Peter K. Davies: Materials Science and Engineering
Peter K. Davies loves a challenge. An expert in solid state chemistry and properties of electronic ceramics, Davies came to Penn in 1983 by way of Oxford and Arizona State to teach thermodynamics, a class which, he says with a smile, “nominally, nobody’s going to want to take.” Hinting at the dedication and creativity that have helped him win numerous teaching awards, Davies adds, “That’s perfect for me. I love teaching. And if it weren’t a challenge, I don’t think I’d enjoy it as much.”
Davies took on leadership of the Materials Science and Engineering department in 2002, toward the beginning of the nanoscale revolution. Working in an inherently interdisciplinary field that integrates knowledge from physics, chemistry, math,
biology, and all aspects of engineering, materials science engineers have long examined the properties of atomic scale structures in order to engineer materials that are part of our everyday lives, from bridges and bicycles to computer chips and medical implants. But nanoscale research is enabling the assembly of new structures of atoms, with properties as yet uninvestigated. While larger than the atomic structures with which materials science engineers traditionally work, nanoscale materials present a greater challenge because, as Davies puts it, “Trying to tell thousands of atoms to do one thing is harder than dealing with a single atom.” Using what Davies calls “some very clever chemistry and instrumentation,” such as electron and scanning probe microscopes, “we can now start to organize materials in ways that were unheard of 10 years ago. We’re at the beginning of engineering a whole new set of materials.”
While yet to catch up to the pace of retirements in the department, Davies’ recent faculty hires represent expertise in the construction of nanowires with unique, semi-conducting and optical properties; responsive polymer-based nanostructured materials; multiscale materials modeling and computation; mechanical properties at the nanoscale; molecular electronics; and the fabrication of artificial atoms, or quantum dots.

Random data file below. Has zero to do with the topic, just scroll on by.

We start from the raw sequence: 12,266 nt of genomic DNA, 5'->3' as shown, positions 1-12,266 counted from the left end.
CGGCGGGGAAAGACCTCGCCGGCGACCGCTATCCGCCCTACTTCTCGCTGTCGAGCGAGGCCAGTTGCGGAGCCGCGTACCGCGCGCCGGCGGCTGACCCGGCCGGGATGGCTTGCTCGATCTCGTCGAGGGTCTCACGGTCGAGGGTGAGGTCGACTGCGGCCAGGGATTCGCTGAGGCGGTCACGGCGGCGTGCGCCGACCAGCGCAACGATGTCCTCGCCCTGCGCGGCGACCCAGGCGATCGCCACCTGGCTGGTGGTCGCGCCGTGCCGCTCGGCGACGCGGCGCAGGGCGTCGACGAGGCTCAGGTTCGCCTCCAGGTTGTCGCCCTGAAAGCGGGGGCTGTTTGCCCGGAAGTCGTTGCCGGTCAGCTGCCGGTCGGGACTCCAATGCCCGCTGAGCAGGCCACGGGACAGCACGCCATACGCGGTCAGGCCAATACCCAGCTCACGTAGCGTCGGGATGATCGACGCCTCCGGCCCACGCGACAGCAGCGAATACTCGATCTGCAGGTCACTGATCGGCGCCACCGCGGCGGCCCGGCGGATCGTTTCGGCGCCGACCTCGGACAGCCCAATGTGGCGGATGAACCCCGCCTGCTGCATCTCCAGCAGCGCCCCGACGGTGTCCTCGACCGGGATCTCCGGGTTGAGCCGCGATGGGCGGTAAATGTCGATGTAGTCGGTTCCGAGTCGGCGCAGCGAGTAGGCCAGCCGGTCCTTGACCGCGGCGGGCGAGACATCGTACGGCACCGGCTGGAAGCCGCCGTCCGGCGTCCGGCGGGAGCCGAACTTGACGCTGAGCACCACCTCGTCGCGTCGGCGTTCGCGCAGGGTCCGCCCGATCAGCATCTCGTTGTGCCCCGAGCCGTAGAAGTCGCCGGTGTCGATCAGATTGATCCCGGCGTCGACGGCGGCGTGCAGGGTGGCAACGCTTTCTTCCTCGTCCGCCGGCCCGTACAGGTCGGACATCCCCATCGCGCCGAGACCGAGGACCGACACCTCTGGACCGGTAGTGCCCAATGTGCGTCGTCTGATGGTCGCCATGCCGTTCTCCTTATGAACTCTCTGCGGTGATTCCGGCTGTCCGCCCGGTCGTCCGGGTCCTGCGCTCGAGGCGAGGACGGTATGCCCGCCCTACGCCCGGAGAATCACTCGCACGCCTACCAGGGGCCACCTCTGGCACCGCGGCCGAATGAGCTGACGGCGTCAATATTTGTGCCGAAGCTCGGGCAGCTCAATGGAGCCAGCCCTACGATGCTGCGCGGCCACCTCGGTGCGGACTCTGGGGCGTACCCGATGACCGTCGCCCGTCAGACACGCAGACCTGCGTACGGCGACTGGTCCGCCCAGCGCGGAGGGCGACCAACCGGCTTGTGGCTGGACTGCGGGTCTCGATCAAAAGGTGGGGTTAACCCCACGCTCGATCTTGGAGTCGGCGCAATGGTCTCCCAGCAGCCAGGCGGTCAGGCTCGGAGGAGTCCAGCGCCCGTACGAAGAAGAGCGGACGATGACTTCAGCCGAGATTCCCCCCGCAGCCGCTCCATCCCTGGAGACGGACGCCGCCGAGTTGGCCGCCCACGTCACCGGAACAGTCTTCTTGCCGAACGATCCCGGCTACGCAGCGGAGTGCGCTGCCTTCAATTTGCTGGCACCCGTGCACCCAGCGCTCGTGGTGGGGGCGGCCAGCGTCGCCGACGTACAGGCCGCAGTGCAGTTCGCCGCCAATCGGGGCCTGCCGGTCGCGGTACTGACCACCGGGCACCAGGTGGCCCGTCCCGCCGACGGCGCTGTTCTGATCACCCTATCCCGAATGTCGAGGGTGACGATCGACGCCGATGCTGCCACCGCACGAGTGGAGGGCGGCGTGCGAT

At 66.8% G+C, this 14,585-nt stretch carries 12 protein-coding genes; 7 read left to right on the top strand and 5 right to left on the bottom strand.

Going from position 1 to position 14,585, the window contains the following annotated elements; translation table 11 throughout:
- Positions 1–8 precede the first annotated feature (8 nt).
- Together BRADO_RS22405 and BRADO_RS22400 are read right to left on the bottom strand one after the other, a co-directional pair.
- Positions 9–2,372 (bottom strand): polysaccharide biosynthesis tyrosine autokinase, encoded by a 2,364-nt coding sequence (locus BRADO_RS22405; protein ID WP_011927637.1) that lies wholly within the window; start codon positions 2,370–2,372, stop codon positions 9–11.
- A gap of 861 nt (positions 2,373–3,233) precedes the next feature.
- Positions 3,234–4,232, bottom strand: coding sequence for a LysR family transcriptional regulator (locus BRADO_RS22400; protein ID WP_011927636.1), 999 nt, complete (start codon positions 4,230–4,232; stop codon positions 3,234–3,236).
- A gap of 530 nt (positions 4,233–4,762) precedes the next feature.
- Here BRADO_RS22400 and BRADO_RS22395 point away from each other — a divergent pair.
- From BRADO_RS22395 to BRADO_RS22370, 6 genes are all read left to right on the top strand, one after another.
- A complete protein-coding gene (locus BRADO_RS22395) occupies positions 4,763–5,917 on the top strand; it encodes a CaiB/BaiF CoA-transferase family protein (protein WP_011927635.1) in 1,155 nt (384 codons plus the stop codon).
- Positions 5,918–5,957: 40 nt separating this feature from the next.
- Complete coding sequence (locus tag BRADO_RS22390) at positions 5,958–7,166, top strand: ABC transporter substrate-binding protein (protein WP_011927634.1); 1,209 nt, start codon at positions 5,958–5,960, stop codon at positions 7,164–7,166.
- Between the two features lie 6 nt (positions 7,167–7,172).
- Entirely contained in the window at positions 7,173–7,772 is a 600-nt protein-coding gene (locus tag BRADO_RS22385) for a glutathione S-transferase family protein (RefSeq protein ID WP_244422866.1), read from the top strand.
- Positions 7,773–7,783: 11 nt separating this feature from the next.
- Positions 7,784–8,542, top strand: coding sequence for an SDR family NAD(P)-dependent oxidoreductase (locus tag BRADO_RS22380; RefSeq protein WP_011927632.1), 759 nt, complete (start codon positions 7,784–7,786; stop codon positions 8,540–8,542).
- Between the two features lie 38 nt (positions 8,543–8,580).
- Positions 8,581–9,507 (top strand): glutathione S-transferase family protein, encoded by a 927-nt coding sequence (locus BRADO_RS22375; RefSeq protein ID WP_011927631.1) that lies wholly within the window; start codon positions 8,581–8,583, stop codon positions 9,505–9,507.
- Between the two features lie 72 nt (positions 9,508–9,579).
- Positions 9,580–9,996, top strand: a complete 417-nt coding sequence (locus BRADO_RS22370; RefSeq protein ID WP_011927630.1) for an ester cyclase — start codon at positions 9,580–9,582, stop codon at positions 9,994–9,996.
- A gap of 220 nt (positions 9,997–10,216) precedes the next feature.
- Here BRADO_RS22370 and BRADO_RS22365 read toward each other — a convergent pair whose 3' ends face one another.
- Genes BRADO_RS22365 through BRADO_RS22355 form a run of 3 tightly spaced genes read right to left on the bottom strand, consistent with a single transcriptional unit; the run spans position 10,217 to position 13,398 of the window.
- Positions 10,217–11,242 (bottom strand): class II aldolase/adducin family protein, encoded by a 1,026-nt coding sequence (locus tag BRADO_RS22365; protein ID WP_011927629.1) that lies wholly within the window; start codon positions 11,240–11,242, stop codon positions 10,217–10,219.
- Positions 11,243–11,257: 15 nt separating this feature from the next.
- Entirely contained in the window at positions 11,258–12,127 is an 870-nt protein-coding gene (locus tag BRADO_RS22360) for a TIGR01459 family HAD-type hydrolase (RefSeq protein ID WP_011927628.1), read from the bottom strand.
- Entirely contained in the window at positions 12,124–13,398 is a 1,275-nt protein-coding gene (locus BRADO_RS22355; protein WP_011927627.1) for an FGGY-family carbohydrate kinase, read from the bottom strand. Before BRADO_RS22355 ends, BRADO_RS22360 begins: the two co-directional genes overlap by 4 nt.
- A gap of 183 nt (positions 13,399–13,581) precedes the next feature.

Davies has also set his sights on the courses offered in the department. “I wanted to translate all of these really exciting changes in research and potential applications into education,” he says, “and to provide a cutting-edge academic program.” The result is the first undergraduate program in the country to focus on the fundamentals of nanoscale research. In the four years since the new curriculum was implemented, Davies has seen a significant increase in the size of the graduating class, and has watched overall undergraduate enrollment grow from 25 to 120 students. This is in addition to the department’s 80 graduate students, 15 post-doctoral fellows, and 11 faculty members.
Complementing and facilitating the work of Penn’s materials science engineers will be the Krishna P. Singh Nanotechnology Center, which, as Davies says, “will provide us with an outstanding infrastructure for the techniques we use to look at nanoscale phenomena.” The Singh Nanotechnology Center will feature a vibration and magnetic field isolated environment, where microscopes can perform perfectly, and a nanofabrication facility, where students and faculty will have all the tools necessary to translate advances in nanoscale research into revolutionary new materials, particularly for energy applications, computing and communications devices, and biomedical materials.
Credit: Penn Engineering Magazine, “Peter K. Davies: Materials Science and Engineering,” by Catherine Von Elm.
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